What is Recovery? Who defines it? Why am I unrecovered?

Screen Shot 2019-04-26 at 16.46.47

What does recovery mean to me? Well, after thinking about this for many days, the simple answer is that I have no idea. I don’t know what it might be like or feel like. What am I supposed to be recovering from? How do I recover? I’m not sure I can recover from some of the things that have happened and are happening to me. Neither am I sure I actually want to. I realise that the reason it’s hard for me to define recovery in my own terms is because the word has been so trampled over. Recovery has been sold to me by the MH system and other organisations. I’m bombarded with positive affirmations and stories from those who have recovered. I’m regularly told that I can recover but not how this is actually possible. Care Plans are now called Recovery Plans, Peer Support Workers are called Recovery Workers. I’m expected to fill in a Recovery Star before and after a MH crisis. I’m told I should go to the Recovery College. I see that being employed is linked with recovery.

I feel sick! I feel that I haven’t tried hard enough and that I am to blame. The oh so familiar feelings that I can’t label and that I have had since I was a kid return. Uuuurgh. I don’t choose to be unrecovered. Yet, I long for this thing they call recovery and am pleased for those that have recovered. It’s complicated and confusing. I think it has something to do with power, privilege and opportunities. I wonder whether to delete this sentence as I don’t want to offend anyone. I decide to leave it in for now.

I decide to look for a definition of recovery online. I look at a Trust Recovery Strategy:

“Our purpose is to create a culture and context in which people can recover: to provide interventions that enable people to take back control of their lives, to believe in the potential of everyone we work with so that they too can feel hopeful about their futures. We give access to opportunities so that people really can live the lives they want to lead.”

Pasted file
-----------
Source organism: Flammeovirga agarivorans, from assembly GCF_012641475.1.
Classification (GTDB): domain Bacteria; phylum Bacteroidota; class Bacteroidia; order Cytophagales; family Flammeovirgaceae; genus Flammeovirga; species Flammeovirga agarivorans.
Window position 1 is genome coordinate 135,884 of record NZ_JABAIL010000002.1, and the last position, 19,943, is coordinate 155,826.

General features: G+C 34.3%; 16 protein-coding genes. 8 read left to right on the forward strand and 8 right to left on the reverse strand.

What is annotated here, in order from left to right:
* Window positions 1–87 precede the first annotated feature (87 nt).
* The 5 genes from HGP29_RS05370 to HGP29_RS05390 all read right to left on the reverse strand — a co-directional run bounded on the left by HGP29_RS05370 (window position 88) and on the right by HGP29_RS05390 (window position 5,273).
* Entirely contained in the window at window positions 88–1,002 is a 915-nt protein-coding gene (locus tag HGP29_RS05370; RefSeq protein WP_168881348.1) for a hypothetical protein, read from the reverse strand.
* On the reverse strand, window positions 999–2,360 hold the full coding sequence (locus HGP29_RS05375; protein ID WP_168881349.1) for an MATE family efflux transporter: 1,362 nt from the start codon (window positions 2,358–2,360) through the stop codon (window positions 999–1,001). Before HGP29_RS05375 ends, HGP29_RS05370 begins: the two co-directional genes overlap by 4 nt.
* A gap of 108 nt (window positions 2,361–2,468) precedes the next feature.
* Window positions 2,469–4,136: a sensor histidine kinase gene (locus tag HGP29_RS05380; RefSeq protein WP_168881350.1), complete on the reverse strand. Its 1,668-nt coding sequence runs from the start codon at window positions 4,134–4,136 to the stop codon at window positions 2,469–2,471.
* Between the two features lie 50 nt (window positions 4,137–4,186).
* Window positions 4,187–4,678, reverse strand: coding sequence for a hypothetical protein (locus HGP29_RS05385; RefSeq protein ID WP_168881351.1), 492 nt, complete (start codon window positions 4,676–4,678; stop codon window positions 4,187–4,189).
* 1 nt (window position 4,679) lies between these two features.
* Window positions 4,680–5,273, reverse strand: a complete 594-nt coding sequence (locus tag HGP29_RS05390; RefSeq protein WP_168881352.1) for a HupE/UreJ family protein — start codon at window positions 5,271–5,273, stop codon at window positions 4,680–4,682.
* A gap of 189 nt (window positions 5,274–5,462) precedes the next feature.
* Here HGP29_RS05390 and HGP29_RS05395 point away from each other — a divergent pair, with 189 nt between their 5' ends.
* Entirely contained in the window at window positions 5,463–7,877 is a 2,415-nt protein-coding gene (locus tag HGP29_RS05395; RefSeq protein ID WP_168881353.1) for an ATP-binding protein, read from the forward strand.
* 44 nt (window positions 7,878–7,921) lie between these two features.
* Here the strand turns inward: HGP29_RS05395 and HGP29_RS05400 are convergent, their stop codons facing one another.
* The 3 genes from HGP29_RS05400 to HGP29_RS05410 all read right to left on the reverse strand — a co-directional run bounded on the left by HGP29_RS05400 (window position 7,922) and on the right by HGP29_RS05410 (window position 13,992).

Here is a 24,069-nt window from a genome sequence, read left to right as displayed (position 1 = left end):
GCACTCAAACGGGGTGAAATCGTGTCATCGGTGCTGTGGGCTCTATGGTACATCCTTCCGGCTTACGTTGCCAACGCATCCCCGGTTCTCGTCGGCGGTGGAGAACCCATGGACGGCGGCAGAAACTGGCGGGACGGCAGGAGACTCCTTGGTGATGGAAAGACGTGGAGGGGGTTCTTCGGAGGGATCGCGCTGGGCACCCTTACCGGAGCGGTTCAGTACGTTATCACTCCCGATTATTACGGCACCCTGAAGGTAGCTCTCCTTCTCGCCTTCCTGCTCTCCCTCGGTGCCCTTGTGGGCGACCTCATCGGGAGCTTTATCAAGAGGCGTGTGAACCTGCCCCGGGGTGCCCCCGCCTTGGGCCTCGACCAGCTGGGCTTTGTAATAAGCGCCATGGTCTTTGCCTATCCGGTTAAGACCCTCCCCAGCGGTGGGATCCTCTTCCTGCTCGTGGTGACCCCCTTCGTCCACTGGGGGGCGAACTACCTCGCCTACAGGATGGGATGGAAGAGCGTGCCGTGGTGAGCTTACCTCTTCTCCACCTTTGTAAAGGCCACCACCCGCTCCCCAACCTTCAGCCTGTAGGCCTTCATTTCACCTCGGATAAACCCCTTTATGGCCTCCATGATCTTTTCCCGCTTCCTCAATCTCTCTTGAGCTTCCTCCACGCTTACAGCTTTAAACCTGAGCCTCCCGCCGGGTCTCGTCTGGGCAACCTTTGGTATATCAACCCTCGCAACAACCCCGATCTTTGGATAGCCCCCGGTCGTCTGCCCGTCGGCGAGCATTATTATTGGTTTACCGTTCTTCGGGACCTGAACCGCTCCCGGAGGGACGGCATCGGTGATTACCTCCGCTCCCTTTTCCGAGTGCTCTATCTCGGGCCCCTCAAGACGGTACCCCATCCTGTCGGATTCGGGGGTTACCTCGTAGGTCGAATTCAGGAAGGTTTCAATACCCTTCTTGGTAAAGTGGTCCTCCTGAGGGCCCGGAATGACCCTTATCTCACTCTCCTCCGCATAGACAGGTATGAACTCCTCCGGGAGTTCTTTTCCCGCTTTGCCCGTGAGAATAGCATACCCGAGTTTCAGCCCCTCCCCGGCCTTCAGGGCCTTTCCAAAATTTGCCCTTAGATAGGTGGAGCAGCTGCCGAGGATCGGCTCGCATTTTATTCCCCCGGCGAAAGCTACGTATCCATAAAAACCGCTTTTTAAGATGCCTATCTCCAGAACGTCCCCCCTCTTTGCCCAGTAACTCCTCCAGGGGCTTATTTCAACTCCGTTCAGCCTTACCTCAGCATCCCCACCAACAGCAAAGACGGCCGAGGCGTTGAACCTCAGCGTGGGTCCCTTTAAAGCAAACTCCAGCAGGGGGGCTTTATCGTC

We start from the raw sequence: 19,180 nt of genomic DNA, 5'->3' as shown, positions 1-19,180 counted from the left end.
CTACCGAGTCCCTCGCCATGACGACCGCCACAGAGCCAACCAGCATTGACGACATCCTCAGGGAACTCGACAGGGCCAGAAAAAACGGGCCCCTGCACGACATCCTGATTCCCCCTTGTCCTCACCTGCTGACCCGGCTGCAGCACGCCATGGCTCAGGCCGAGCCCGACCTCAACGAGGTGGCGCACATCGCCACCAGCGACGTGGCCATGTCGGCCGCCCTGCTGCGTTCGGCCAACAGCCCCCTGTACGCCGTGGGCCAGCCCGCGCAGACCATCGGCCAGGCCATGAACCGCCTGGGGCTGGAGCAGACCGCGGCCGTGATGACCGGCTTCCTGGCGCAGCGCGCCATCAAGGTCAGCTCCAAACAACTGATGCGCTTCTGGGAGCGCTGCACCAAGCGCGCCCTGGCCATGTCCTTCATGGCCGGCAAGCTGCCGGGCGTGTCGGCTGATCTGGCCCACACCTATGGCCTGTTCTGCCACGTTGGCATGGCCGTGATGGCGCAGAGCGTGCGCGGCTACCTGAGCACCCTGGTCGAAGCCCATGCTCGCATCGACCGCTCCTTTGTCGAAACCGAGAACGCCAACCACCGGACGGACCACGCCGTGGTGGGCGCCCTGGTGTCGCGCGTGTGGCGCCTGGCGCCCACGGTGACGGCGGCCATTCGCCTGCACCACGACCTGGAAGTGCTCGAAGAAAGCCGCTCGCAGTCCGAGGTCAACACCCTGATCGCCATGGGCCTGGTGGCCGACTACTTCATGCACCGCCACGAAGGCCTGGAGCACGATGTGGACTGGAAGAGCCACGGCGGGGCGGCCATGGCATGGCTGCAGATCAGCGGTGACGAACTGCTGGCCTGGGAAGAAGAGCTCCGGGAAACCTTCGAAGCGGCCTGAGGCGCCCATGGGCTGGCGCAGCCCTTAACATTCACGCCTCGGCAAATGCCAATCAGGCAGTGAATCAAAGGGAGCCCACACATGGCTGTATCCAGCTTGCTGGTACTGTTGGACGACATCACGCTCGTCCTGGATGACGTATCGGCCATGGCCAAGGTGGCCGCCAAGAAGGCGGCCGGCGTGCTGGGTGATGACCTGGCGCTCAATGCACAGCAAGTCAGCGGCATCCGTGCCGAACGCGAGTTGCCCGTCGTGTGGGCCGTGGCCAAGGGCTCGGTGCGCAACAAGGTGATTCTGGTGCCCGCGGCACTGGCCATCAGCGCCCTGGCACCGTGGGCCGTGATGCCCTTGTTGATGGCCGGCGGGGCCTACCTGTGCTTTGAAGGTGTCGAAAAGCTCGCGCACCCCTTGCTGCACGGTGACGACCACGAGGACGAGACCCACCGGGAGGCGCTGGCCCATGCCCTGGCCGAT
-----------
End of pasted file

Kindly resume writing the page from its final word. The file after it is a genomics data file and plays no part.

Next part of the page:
“Recovery can be seen as a process and can be most helpfully defined by three core concepts: hope, control and opportunity.”

I start laughing out loud to myself. I have none of these three things. One of the reasons that I’m unrecovered is because of the mental health system itself. This hostile environment is not a culture conducive to recovery. In my experience it has actually got worse and I don’t see it improving any time soon. How can I recover from having the shit and sticky label of ‘Bullshit Psychiatric Disorder’ slapped on to me two and a half decades ago. A label that is tantamount to saying that my difficulties come from within myself? I can’t get it changed or updated to CPTSD. I’ve tried. I’m told I’m lacking insight and that I’m failing to accept my diagnosis. My anger and complaints are pathologised as so called traits of a disordered personality. The label and all that comes with it is are the complete opposite of helpful and has led to neglect, abuse, and cruelty. I need a diagnosis to enable me to get support for my difficulties and for the best chance of getting welfare benefits. It’s MH services themselves who decide when to discharge me and this could happen at any time for failing to engage or for not recovering.

The childhood trauma I suffered has been ignored and in many ways I’m seen as a walking diagnosis and a set of symptoms which limits the choices of therapy I can access and how I am perceived as a human being. The group therapy I have had so far (DBT and Therapeutic Community) did not help. It made me feel worse. The few professionals that do understand say they are as frustrated as me about the MH system. How could they be? How do I recover from an illness I never had? How do I recover from childhood trauma when I have had no specific meaningful help to do this, and still feel like a victim and not a survivor? There is no specific trauma therapy as standard in the Trust and I have been turned down for funding by the CCG because of my ‘BPD’ label. I think about what recovering from incest would feel like. I don’t know. I wonder whether if I did recover, would this mean that I had forgiven my abuser? I don’t want to. I wonder how I can recover from the suicide of my little bro. Does anyone recover from something like this? If I did recover would that mean that I never think of him?